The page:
3 days of good rest in Hiva Oa but big surge and crowded. Had to anchor fore and aft.Off to Tahuata tomorrow, good little party on the Prout tonight. Arrived Tahuata, I’ve got a whole bay to myself. Small village Vai Tahu here where the canyon opens on to a beach at the head of the bay. Strange mix of native huts, block houses, and Telcom antennas. For a week now, I’ve watched boats sailing from the bay north of here to the bay south, and I still have this place to myself! Start to Fatu Hiva, south east, in the morning. Sailing hard to weather. Squalls, rain, 40kt gusts. Major suckage. Anchored Omoa on Fatu Hiva. No one here. Now I know why. No good place to land the dingy. Only a concrete pad the swell surges up on. Ride the surge, slam on the crash pad, jump and grab before you’re back out again. What fun… Good thing I have a hard dingy. Weighed anchor for Hana Vave, picture postcard place north of here. Hana Vave anchorage is full. Tried to drop 3 times but no room. Guess I’m on to the next island instead. Good to run again. Yellow fin! Yellow fin! Munch, munch. Spotted Ua Huka with the sun. Cruised Baie D’Hane but surge in here looks bad, off to Vaipaee. This place is serious Capt’n Cook time! 500 foot wide with 500 foot cliffs on both sides. The bay runs in for half a mile to a small white beach with a village leading the cut into a jungle green as green. I’m anchored on a see through mirror in 8 foot of crystal. Local Doc Santi, bee keeper Vincent, wood carver Teki, visiting French girl Flore. Big celebration for opening of new local church, dancing with Flore all night. 10 sweet days. On my way to Nuka Hiva. No wind, motoring. Landed Anaho, north side. Boats here. Hiking days ashore with sailing crowd. Janette’s beach birthday pig roast. Hike, hike hike, my legs work again. Off to the big smoke, Taiohae Bay. Yellow fin! Yellow fin! Fed three boats. Then with ‘Nerius’ drinks at a bar at $5.00 each! (ouch) Good sail to Hakaotu on Ua Pou. Yellow fin! Yellow fin! More Boats. Too much tuna so I rowed around giving gifts and found ‘Mouse Pad’, a boat I met back in San Diego some time ago. Followed west coast down through many nice bays. Anchored in Baie Uapo, alone again. No village, but a valley full of fruit. Fishermen say take what I want. Tuamotus tomorrow.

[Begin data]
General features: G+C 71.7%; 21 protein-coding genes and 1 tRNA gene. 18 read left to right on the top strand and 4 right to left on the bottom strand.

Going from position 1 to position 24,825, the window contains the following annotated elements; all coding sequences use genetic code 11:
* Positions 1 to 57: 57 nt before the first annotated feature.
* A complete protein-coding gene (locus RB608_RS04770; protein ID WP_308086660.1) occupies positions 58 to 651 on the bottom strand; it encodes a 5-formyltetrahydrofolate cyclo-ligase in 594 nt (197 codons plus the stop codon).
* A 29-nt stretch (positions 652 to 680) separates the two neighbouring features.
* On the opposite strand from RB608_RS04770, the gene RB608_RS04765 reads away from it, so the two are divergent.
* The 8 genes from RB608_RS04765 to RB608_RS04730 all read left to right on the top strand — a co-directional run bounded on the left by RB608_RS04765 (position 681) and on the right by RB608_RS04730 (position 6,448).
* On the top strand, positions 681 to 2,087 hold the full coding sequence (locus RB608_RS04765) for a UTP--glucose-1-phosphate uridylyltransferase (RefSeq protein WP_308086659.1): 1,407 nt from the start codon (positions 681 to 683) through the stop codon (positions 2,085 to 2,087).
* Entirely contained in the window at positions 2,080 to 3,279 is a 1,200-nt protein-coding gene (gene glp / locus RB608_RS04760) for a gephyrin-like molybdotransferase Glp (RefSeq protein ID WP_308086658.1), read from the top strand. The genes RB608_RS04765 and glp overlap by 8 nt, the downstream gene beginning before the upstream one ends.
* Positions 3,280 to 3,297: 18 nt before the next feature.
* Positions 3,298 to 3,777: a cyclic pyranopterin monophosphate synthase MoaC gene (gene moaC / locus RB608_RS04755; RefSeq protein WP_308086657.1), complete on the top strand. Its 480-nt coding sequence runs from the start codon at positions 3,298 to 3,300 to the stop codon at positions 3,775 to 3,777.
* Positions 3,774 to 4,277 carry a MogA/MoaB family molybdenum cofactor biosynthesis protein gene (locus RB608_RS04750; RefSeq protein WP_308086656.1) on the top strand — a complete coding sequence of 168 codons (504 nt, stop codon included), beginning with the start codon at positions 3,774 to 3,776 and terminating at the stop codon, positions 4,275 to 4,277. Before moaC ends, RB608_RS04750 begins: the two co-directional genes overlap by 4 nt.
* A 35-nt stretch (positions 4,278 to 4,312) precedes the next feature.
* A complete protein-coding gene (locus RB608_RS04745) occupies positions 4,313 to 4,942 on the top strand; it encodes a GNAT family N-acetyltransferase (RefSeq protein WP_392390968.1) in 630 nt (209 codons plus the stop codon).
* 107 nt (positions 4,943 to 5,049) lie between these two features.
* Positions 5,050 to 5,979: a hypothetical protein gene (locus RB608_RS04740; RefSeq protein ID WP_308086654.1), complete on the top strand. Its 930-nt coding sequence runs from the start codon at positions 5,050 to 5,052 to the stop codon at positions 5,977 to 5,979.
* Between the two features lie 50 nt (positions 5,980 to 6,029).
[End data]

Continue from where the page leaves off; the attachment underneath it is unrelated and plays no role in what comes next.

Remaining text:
Got out of town on a boat
Goin’ to Southern islands.
Sailing a reach
Before a followin’ sea.
She was makin’ for the trades
On the outside,
And the downhill run
Off the wind on this heading
Lie the Marquesas.
I got 28 foot of waterline.
Nicely making way.
Slightly modified lyrics from the song ‘Southern Cross’ by Crosby Stills & Nash
This will be my first ocean crossing, and I’ve got butterflies in my belly. Still solo, and this should be 4 times longer than my longest run so far. I wonder about the stories I’ve heard about long distance solo voyages. Can I handle it? I’ve heard it can play games with your head. My plan is to run through the Islas Revillagigedo, 350 miles of the coast of Mexico. I’ll be able to check my navigation. And there are anchorages in case of some failure. So far, the plan is running fine. Lots of humpback whales out here. Dorado every day, I’ve never ate so much fish before. The birds are starting to interfere with my fishing, nuke’em all. My twin headsails are drawing nice. Poled out, they look more and more like a big kid’s kite. Comet Hale-Bopp very bright tonight, maybe end of the world? There’s Isla Socorro, looks dry, like Baja. So, I’ve made the Revillagigedos in 4 days and all’s well. Can’t stop now. The Ville de Toulouse Rock 11 North 116 West (existence of which is doubtful) is my next shot. Winds are driving me too much west. I keep getting sucked in towards that damn rock, that sucks! 10 days now, sleep isn’t what it should be. The second mark is past, missed it by 20 miles (existence of which is doubtful). No more land planned till the Marquises. I have to start heading almost due south. The plan is to cross the equator at 120 west. Voice weather reports on the radio say that the ITCZ breaks there. The twins have had to come down because the wind is so weird, a lot of shifts and it’s getting lighter. Had to change sails almost every hour today. I’m a shellback! Crossed at 0200 hour local, at 122 West, 17 days now. One brandy shot for me, and one for the sea. Back to bed, I’m a tired party animal. Third mark done. Almost 3 days if a slow drift south. God’s own light show tonight. 21 days now and I’ve found the trades, 04 South 126 West, last mark. The twins are back and I’m making over 130 miles a day, steady, steady, steady . Days without touching anything, no sail changes, not even adjustments to the wind vane. I went to a Dolphin Party! If my navigation is right, only 2 more days. Too far away to land before dark tonight, slowing down. Land Ho! Hiva Oa on the bow in the morning. 27 days, anchored, and still sane. Damn good landing. At the store, met some local guy who took me and a case of beer to watch his kid’s soccer game.